“Go to an actual movie theater, however, and you’ll find Americans of all stripes simply enjoying a fun movie. While the film certainly has a broadly feminist perspective, it seems like any attempts to turn it into a political football fell flat on their way to record-breaking ticket sales. It may very well end up as the biggest movie of the year. It feels indicative of a wider trend: maybe everyone is a little bit sick of almost everything in pop culture becoming fodder for a political fight?”


I should note that the set in Barbie’s World by Sarah Greenwood is fabulous. The cast -Issa Rae as President Barbie, Kate McKinnon as Weird Barbie, Ryan Gosling and Simu Liu as two of the Kens, Michael Sera as Allan, Rhea Perlman as Ruth, and Helen Mirren as the narrator, were all great.

I think, though, that is Gloria (America Ferrara), the put-upon  Mattel employee with a moody tween daughter Sasha (Ariana Greenblatt), who is ultimately the film’s star. It’s her feelings that informed the feeling of stereotype Barbie (Margot Robbie). She also has the best monologue, which you shouldn’t read until you see the film.

Speaking of dialogue: Greta Gerwig Shared Why She Ended ‘Barbie’ With That Iconic Last Line.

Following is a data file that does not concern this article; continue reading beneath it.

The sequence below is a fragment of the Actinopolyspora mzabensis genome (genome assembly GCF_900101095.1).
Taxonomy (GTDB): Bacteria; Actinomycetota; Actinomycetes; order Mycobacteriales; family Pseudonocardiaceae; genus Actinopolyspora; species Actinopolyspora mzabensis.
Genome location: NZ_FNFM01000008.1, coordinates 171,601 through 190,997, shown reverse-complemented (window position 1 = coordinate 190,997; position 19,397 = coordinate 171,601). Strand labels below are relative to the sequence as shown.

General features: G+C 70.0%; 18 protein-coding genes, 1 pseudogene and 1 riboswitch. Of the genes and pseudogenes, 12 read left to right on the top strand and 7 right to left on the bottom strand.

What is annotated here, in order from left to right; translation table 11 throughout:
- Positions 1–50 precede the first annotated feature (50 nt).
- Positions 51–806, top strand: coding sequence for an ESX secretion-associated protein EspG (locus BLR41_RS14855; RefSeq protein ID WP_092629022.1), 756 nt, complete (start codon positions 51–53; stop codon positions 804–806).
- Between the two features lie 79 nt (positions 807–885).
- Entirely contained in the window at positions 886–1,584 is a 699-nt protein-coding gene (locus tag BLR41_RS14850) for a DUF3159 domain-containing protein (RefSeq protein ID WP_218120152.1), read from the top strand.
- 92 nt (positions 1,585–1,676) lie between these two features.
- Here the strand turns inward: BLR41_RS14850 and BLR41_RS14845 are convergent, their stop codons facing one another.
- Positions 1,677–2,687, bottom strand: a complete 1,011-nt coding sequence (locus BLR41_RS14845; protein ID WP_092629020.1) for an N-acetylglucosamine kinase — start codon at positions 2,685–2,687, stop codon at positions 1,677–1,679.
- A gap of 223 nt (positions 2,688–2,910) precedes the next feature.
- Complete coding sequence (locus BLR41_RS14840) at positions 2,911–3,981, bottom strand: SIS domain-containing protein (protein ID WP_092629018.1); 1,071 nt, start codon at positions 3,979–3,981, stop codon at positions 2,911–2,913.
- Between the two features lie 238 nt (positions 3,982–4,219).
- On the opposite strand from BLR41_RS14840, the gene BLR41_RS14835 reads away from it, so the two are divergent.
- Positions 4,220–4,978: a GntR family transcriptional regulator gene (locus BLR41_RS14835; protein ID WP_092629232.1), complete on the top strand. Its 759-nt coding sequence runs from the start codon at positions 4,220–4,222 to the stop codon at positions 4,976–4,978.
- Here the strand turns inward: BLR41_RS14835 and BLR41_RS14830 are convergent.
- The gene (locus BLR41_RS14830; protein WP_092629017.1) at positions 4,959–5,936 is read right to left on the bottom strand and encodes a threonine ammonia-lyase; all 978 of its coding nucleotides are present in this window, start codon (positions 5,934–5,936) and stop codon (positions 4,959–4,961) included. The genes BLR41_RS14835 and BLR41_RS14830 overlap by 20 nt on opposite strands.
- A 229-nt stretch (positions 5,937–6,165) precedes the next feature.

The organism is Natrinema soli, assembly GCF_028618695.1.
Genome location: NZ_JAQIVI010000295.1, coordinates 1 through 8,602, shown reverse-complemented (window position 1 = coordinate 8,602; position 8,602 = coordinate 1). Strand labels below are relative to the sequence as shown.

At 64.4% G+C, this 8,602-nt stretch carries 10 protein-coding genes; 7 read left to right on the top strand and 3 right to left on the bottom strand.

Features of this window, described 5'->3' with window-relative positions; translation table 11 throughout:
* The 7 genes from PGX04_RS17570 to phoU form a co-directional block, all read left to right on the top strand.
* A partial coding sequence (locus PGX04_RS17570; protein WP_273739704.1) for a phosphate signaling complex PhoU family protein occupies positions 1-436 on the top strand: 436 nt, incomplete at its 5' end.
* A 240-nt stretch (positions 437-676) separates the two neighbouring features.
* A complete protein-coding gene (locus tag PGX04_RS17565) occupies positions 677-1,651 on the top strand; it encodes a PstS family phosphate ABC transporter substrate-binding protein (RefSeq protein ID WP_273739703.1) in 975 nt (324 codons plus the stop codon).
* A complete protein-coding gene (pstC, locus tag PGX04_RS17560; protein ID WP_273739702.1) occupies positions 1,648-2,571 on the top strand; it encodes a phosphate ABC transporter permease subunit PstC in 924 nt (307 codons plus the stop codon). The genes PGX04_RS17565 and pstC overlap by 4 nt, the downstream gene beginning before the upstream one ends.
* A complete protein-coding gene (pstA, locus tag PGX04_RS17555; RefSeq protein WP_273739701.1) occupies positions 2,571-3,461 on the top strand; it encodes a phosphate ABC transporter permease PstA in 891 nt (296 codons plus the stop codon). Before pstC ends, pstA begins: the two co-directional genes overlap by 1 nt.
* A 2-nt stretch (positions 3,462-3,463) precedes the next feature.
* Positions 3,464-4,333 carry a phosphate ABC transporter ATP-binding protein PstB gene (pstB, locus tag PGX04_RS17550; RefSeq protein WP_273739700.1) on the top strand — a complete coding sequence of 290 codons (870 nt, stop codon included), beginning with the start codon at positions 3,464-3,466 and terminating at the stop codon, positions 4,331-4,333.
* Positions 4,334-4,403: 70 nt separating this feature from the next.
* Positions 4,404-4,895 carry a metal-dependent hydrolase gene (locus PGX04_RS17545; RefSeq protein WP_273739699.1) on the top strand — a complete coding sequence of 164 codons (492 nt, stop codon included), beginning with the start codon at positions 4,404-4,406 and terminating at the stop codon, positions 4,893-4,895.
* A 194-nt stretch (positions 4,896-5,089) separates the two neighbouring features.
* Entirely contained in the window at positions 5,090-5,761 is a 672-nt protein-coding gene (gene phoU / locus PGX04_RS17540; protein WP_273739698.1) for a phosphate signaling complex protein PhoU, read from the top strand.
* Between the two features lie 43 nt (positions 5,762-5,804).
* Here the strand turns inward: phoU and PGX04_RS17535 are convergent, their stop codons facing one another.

Sunday Stealing hodgepodge

2 Samuel

Sunday StealingThis Sunday Stealing hodgepodge was so detailed that I could have written whole posts about a few questions. And in fact, that’s why I’ve done it here a few times, link to items previously discussed.

1. Where do you get your news these days?

I’ve thought about this a lot. I get a lot of newsfeeds, “mainstream,” progressive, and what one might call rightwing. About the latest mass casualty event, I receive a dozen notices. Elon Musk dithering about whether to buy Twitter I read about ad nauseum.

Yet the first time I read that Bob Lanier, Hall of Fame basketball player and an apparently really good guy had died, it was in from Kelly’s blog. And the second was from a weekly newsletter that linked to this article. It’s more and more difficult to know everything.

2. Do you like crab meat? What makes you crabby?

It’s OK. People hijacking the Consitution and/or the Bible.

3. Does freedom mean more choices? Have you ever felt there were too many choices? Elaborate.

I think we have a gazillion choices of picking watching TV/movies, e.g. – so many platforms! Sometimes keeping track of the options is essentially impossible.

4. Barbara Millicent Roberts was introduced to the world on March 9, 1959…that’s Barbie to most of us. Did you have Barbies as a kid, or did you let your own children play with Barbies? What well-known Barbara (living or not) would you most like to meet?